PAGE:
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Patrick Walsh, Stilorgan, Dublin, Ireland

Social proofing is said to be a very powerful tool in persuading people to make a purchase or get potential customers further down a purchase funnel.


Social proof is the concept that people will conform to the actions of others under the assumption that those actions are reflective of the correct behaviour. Ed Hallen

In the online world this manifests itself in the form of customer testimonials, user ratings and reviews, endorsements, number of likes etc, all with a view to persuade you to use purchase a product or service.

But how effective is it, does anyone actually believe it anymore? Is most of it just astroturfing?

Astroturfing is the deceptive practice of presenting an orchestrated marketing or public relations campaign in the guise of unsolicited comments from members of the public. Thanks google!

Basically manipulating you into picking a product or service, false grass roots hence: astroturfing. For those of you who are not familiar with the term here is a great Ted talk about astroturfing from Sharyl Attkisson

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Social proofing a test

Recently we conducted user testing on a service we were updating, there were many new features and a whole new interface, all very exciting! Within the booking funnel we had some genuine positive comments from former customers of the service. This was an attempt to reassure potential customers of the service of the benefits. Over the course of the user testing it became apparent that the comments were being dismissed as fabrication. Our social proofing was not working (fortunately they did like many of the new features)!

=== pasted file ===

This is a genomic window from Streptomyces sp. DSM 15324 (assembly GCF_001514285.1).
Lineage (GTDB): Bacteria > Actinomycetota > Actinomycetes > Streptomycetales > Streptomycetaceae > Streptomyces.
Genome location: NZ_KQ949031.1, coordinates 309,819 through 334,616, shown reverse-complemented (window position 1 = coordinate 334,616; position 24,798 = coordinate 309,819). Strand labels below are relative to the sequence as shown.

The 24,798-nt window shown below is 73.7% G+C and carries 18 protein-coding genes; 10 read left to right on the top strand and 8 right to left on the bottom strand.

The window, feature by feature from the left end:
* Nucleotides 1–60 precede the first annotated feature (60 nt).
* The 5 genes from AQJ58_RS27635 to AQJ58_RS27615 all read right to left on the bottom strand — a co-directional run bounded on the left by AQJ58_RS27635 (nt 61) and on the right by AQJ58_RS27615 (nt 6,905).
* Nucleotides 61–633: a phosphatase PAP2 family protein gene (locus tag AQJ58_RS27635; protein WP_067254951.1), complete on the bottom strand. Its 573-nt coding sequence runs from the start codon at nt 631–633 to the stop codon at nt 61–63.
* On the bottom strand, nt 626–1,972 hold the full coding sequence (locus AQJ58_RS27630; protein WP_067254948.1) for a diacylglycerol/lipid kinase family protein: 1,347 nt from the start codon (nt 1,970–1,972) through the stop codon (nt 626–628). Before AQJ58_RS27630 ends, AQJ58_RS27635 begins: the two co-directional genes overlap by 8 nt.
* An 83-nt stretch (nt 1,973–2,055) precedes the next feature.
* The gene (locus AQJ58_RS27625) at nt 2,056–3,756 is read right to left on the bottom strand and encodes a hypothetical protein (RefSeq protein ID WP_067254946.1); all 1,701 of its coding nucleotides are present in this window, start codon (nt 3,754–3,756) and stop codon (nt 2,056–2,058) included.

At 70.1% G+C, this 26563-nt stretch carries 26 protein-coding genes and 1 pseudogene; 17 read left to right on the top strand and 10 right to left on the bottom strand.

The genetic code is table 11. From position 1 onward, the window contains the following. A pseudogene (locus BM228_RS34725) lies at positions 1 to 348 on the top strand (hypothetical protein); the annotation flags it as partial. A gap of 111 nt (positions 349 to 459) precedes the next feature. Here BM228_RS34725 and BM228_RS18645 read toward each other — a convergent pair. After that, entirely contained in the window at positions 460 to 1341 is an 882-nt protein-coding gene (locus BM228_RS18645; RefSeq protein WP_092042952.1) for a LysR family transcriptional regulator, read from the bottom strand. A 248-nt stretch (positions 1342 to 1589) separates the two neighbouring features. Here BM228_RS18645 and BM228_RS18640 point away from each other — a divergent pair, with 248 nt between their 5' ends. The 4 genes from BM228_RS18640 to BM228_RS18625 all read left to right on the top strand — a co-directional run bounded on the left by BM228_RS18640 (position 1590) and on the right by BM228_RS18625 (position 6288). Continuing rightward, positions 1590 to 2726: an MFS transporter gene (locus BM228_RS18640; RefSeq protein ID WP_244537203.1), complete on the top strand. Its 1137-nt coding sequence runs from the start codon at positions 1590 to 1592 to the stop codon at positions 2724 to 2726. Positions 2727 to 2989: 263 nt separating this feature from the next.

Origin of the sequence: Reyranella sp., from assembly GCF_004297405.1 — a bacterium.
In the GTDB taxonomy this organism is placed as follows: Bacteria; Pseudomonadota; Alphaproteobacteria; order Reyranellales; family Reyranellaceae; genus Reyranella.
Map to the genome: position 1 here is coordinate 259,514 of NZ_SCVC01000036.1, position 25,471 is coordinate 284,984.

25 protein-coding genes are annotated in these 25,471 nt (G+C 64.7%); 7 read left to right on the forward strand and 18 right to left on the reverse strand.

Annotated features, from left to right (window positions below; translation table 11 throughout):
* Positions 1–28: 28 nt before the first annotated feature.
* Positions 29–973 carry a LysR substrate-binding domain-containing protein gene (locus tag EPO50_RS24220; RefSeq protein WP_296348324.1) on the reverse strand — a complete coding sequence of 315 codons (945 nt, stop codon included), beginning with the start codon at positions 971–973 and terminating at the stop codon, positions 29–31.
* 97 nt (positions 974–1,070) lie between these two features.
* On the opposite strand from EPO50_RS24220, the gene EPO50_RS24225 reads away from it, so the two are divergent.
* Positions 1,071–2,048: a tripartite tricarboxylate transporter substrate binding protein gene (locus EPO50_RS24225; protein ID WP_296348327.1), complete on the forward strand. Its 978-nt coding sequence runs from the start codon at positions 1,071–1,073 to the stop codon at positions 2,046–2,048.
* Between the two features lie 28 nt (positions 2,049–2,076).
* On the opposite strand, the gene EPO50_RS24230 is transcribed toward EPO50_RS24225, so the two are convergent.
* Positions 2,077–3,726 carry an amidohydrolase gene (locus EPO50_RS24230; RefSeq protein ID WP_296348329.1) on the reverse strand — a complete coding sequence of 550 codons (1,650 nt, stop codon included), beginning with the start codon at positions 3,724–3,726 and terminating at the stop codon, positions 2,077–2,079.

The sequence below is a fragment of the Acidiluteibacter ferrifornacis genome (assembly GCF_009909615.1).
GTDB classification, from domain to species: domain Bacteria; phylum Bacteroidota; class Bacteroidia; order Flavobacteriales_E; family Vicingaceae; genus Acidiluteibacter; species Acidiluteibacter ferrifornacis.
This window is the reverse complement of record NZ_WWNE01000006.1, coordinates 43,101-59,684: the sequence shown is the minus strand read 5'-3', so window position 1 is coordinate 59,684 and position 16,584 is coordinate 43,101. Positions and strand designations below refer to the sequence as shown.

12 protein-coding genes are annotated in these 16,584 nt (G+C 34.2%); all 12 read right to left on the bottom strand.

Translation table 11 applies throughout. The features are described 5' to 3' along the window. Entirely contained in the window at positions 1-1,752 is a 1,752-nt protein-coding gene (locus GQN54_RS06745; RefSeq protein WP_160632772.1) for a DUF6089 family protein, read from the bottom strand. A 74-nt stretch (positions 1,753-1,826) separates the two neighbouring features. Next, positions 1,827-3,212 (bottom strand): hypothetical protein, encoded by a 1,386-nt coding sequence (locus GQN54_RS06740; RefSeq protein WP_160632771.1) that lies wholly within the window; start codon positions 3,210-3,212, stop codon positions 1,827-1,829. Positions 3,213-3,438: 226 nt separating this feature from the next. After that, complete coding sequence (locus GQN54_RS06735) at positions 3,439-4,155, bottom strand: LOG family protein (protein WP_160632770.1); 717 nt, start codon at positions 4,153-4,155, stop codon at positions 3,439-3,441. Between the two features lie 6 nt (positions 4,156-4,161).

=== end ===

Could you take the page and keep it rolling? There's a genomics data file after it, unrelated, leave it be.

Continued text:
So should social proofing be used?

Well yes and there are appropriate ways of using it but comes down to credibility and timing.

Credibility is becoming more of an issue. Clearly in our testing the testimonials had no resonance with the user. If people know there are genuine customers scoring or leaving the comments they are more likely to believe them, that stands to reason. We clearly have a credibility gap. There are many examples online where credibility is not an issue and trust has been built up or earned like: where you are asked to leave a review after you have made a purchase. Therefore making sure only actual customers can leave a review., all have similar practice. Community review sites like trustpilot and reviewcentre should be viewed with a degree of scepticism as not only can the reviews be bogus and the presentation can be curated so you may not be getting the full picture.

Timing is also critical, use your social proofing sparingly and appropriately or not at all as the case may be! The only real way to find out where to put it and what type to use is to test the location on your shopping funnel or page. There is probably a good reason why so much of the social proofing is in close proximity to the product or the payment sections.

Back to the drawing board

In our own case we have to go back to the drawing board and reassess how we implement social proofing. Likely do an A/B test to see if it makes any difference. There are a number ways to use social proofing and many sites that implement it very well. Think of sites you shop on regularly and I would be very surprised if some of them did not have well integrated social proofing in their shopping funnel, perhaps you are not even aware of it. The good ones will all have a common thread credibility and timing.